The following year, conservative politicians and media increased their attacks on the NEA, with four performance artists falling under the microscope. Karen Finley, Tim Miller, John Fleck, and Holly Hughes, known collectively as the NEA Four, had their grants vetoed on the basis of subject matter, which they eventually won back after a court case, although the Supreme Court themselves declared that failing a peer review for funding was not the same as violating the First Amendment. Once again, a pattern was forming in what art was considered a breach of public and moral decency: Finley’s performances were explicit but rooted in explorations of feminism and rape culture; Miller’s dealt heavily with his life as a gay man and AIDS activist with ACT UP (this was still a period in time where the political establishment stumbled over even saying the word “AIDS”); Fleck’s most famous performance involving a toilet and a crucifix; and Hughes’s work drew on everything from lesbian pulp fiction to John Waters. Hughes herself noted that “Other than being called “The NEA Four,” we were often called, “Karen Finley and the Three Homosexuals”“. It’s hardly a shock that the GOP’s chosen figureheads of the alleged filth and liberal evils of the NEA, and by extension the art world as a whole, were artists who took on what were deemed those most American of issues: Faith, the flag, and family values.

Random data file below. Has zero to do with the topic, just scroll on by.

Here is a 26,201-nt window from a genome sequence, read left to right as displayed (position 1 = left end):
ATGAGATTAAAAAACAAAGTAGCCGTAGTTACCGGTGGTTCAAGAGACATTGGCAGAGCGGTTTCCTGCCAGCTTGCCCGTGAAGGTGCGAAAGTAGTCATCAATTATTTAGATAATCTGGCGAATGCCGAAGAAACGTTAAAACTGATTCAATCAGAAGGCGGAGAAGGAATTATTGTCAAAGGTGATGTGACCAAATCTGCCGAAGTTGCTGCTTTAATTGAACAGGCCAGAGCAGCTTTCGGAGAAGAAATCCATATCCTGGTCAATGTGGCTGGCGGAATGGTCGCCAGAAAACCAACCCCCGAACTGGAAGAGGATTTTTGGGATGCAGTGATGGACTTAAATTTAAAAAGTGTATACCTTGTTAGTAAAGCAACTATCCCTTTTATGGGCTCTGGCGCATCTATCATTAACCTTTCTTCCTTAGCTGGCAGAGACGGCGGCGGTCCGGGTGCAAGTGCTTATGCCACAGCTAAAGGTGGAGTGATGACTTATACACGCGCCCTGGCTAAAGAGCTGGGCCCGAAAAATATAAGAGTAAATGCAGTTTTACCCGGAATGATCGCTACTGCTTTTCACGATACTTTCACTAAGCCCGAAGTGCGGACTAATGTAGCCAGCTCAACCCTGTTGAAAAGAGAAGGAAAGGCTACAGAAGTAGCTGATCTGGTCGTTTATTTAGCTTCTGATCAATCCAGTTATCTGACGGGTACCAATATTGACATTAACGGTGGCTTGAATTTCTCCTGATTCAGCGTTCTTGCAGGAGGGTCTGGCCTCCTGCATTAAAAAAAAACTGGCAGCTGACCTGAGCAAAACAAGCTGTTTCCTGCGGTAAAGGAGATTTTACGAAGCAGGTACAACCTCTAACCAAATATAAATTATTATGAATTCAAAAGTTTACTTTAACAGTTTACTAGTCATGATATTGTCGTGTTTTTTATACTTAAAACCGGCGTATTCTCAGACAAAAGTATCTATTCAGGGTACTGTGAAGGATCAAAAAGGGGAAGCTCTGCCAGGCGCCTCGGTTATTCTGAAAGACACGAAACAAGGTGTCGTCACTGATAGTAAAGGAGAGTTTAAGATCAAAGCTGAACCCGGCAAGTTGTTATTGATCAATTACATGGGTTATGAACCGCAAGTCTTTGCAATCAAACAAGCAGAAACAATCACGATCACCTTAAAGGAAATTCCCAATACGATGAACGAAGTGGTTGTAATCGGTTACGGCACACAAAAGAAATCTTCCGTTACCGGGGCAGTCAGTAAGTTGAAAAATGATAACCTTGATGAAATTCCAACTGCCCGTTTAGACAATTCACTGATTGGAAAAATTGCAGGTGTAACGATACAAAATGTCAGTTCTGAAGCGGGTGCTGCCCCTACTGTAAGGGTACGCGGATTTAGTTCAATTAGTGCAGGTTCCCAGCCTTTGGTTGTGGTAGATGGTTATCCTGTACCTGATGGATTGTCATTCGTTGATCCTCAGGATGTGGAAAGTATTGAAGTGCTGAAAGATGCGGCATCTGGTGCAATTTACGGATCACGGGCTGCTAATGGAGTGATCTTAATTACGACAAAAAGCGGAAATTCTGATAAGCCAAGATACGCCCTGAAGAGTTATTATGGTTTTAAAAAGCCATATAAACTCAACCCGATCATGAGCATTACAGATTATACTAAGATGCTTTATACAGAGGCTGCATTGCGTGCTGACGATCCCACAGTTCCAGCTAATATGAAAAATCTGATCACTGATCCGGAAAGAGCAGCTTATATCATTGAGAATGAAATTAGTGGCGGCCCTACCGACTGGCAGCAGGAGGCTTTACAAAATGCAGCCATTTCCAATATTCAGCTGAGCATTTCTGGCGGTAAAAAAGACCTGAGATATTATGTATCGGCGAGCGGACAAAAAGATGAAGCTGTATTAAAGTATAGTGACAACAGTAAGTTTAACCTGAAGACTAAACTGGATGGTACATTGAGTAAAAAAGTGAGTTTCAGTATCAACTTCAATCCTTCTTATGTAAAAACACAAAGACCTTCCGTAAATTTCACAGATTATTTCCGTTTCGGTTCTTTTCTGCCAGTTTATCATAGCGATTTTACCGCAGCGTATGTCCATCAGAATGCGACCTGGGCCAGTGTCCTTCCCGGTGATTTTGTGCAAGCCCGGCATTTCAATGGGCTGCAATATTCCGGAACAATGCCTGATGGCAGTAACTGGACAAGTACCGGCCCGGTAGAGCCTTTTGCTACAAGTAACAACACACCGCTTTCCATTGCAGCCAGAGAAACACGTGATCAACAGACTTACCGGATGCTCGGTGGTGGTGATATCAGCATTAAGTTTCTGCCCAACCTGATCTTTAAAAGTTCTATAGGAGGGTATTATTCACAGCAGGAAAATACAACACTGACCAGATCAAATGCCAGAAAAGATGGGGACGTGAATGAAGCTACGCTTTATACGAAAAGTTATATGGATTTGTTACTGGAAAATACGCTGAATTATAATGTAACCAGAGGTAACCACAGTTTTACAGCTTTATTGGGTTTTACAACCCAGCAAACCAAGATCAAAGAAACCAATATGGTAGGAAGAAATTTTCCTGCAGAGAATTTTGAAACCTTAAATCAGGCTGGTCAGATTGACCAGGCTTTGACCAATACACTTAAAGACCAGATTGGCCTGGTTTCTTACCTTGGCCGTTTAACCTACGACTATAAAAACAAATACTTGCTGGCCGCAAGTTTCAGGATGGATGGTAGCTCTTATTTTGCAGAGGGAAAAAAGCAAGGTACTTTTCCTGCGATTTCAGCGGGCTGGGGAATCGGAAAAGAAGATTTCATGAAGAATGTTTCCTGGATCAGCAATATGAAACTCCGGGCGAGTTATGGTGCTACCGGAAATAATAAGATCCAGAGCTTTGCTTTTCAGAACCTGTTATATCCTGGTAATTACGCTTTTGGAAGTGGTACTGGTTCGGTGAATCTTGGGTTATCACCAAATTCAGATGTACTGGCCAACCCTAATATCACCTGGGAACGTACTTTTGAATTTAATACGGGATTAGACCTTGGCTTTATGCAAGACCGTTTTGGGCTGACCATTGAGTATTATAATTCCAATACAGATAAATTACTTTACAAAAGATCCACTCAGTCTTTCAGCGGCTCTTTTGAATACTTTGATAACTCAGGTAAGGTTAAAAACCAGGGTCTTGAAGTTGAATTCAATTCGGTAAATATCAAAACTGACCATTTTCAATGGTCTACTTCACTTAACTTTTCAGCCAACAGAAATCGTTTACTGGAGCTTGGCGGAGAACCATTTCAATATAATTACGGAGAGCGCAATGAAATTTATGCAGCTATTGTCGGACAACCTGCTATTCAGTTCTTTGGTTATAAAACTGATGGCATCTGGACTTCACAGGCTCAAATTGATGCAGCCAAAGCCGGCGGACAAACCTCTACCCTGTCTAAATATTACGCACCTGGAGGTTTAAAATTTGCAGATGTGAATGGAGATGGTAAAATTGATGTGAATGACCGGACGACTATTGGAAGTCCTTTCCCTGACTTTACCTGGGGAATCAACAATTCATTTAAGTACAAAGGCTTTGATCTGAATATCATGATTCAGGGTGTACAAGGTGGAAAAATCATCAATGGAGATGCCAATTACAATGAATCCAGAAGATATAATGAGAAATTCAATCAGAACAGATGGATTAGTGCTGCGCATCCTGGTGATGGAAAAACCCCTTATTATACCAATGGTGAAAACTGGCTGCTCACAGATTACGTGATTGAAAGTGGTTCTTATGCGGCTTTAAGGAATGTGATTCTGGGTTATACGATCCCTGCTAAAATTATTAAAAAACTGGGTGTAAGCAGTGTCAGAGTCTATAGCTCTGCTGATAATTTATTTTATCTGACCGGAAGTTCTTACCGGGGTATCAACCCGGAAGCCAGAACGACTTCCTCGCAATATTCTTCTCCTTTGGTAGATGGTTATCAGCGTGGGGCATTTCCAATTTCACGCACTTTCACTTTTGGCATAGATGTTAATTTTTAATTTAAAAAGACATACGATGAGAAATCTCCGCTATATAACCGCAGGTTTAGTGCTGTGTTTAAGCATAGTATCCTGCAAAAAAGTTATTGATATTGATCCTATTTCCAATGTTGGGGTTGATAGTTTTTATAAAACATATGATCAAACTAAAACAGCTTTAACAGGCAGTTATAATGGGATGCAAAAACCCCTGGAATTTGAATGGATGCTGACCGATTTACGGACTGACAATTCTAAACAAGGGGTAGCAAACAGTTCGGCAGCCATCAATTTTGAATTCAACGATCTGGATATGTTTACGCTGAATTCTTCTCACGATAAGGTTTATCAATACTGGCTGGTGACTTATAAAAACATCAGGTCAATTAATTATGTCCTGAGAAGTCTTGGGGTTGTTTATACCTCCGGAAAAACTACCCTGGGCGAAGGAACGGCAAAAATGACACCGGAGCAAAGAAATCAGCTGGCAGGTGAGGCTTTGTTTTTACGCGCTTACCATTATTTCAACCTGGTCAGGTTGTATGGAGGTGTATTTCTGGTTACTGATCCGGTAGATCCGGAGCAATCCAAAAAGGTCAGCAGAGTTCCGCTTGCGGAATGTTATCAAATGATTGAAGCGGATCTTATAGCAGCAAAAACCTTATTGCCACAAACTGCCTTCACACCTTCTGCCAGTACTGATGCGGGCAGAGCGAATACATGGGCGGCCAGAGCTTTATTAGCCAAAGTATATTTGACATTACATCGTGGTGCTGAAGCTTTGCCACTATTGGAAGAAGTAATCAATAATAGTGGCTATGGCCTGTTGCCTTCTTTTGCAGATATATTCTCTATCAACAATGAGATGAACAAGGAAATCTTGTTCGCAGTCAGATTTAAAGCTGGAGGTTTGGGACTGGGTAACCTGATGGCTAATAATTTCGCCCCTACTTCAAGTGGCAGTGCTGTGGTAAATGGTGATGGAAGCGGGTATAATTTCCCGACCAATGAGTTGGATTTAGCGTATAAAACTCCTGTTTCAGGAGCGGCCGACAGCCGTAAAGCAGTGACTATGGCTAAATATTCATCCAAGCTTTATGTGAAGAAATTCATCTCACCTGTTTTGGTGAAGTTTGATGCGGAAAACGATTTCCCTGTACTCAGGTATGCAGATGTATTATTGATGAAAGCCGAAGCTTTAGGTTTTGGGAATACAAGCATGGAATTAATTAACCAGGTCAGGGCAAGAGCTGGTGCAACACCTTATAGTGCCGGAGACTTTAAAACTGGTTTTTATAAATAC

Outside of the NEA, attacks against the art world remain a popular way for politicians on the wane to drum up some support from the zealous base. In 1999, then Mayor of New York Rudy Giuliani, a man never knowingly right about anything, launched a near dictatorial attack against the Sensation exhibit, then housed at the Brooklyn Museum of Art. Sensation was the most famous collection of works from the Young British Artists scene, which included now major names like Damien Hirst and Tracey Emin. Chris Ofili had just won the Turner Prize and was at his most powerful when Giuliani took offence to his painting The Holy Virgin Mary, a blaxploitation inspired piece that depicted a Black Madonna (a common motif in art) surrounded by close-ups of genitalia cut from pornos, displayed atop pieces of varnished elephant dung. The Mayor’s fury at the “sick” painting was so potent that he tried to withdraw the museum’s city grant for housing the piece, then threatened them with eviction. The museum sued him for breach of the First Amendment, and won.